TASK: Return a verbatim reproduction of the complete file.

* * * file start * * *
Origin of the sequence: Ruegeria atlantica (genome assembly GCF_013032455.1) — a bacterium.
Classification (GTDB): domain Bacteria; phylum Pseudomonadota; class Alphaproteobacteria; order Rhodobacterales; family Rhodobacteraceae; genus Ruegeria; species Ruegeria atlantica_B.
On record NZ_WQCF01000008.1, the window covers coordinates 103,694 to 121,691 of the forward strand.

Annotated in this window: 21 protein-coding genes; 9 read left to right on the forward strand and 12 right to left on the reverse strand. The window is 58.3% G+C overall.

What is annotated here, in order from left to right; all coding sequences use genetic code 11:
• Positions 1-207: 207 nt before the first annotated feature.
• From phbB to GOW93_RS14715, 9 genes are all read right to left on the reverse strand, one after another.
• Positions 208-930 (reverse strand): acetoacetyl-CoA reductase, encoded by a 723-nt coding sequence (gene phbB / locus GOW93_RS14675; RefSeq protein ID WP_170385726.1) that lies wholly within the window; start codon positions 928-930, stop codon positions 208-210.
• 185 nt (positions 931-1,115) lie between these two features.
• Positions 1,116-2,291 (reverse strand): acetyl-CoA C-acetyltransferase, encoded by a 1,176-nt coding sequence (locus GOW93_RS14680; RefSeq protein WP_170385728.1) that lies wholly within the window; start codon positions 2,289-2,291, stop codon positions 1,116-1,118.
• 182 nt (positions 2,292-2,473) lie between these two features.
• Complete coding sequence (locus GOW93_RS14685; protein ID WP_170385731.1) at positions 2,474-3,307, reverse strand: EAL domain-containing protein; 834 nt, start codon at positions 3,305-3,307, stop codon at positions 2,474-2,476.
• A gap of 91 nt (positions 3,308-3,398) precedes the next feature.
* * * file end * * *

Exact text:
Origin of the sequence: Ruegeria atlantica (genome assembly GCF_013032455.1) — a bacterium.
Classification (GTDB): domain Bacteria; phylum Pseudomonadota; class Alphaproteobacteria; order Rhodobacterales; family Rhodobacteraceae; genus Ruegeria; species Ruegeria atlantica_B.
On record NZ_WQCF01000008.1, the window covers coordinates 103,694 to 121,691 of the forward strand.

Annotated in this window: 21 protein-coding genes; 9 read left to right on the forward strand and 12 right to left on the reverse strand. The window is 58.3% G+C overall.

What is annotated here, in order from left to right; all coding sequences use genetic code 11:
• Positions 1-207: 207 nt before the first annotated feature.
• From phbB to GOW93_RS14715, 9 genes are all read right to left on the reverse strand, one after another.
• Positions 208-930 (reverse strand): acetoacetyl-CoA reductase, encoded by a 723-nt coding sequence (gene phbB / locus GOW93_RS14675; RefSeq protein ID WP_170385726.1) that lies wholly within the window; start codon positions 928-930, stop codon positions 208-210.
• 185 nt (positions 931-1,115) lie between these two features.
• Positions 1,116-2,291 (reverse strand): acetyl-CoA C-acetyltransferase, encoded by a 1,176-nt coding sequence (locus GOW93_RS14680; RefSeq protein WP_170385728.1) that lies wholly within the window; start codon positions 2,289-2,291, stop codon positions 1,116-1,118.
• 182 nt (positions 2,292-2,473) lie between these two features.
• Complete coding sequence (locus GOW93_RS14685; protein ID WP_170385731.1) at positions 2,474-3,307, reverse strand: EAL domain-containing protein; 834 nt, start codon at positions 3,305-3,307, stop codon at positions 2,474-2,476.
• A gap of 91 nt (positions 3,308-3,398) precedes the next feature.